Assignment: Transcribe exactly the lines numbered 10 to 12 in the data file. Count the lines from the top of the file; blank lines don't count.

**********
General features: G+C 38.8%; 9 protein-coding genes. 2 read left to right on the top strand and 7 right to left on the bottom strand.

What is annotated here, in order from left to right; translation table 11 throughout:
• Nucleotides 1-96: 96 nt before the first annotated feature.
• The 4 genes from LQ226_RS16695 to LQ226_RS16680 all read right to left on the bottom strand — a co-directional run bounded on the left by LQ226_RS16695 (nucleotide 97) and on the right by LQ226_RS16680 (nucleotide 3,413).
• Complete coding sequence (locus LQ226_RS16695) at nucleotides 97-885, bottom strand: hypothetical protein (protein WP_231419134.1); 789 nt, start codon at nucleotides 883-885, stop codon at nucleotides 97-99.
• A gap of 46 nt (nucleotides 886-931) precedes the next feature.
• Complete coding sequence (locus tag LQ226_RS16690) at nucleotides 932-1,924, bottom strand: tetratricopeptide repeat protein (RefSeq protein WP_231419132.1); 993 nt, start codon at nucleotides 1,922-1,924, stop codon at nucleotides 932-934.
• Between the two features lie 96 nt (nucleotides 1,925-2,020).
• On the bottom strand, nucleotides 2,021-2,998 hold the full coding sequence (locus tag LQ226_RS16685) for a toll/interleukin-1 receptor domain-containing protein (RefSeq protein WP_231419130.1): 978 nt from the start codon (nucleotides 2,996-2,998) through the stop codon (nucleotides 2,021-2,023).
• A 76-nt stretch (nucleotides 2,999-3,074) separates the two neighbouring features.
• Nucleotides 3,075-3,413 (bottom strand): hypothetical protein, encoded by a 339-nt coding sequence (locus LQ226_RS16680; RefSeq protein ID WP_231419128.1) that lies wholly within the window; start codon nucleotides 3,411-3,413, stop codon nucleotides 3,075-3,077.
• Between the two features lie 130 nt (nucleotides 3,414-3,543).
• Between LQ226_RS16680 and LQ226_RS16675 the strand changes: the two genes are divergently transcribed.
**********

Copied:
• A 76-nt stretch (nucleotides 2,999-3,074) separates the two neighbouring features.
• Nucleotides 3,075-3,413 (bottom strand): hypothetical protein, encoded by a 339-nt coding sequence (locus LQ226_RS16680; RefSeq protein ID WP_231419128.1) that lies wholly within the window; start codon nucleotides 3,411-3,413, stop codon nucleotides 3,075-3,077.
• Between the two features lie 130 nt (nucleotides 3,414-3,543).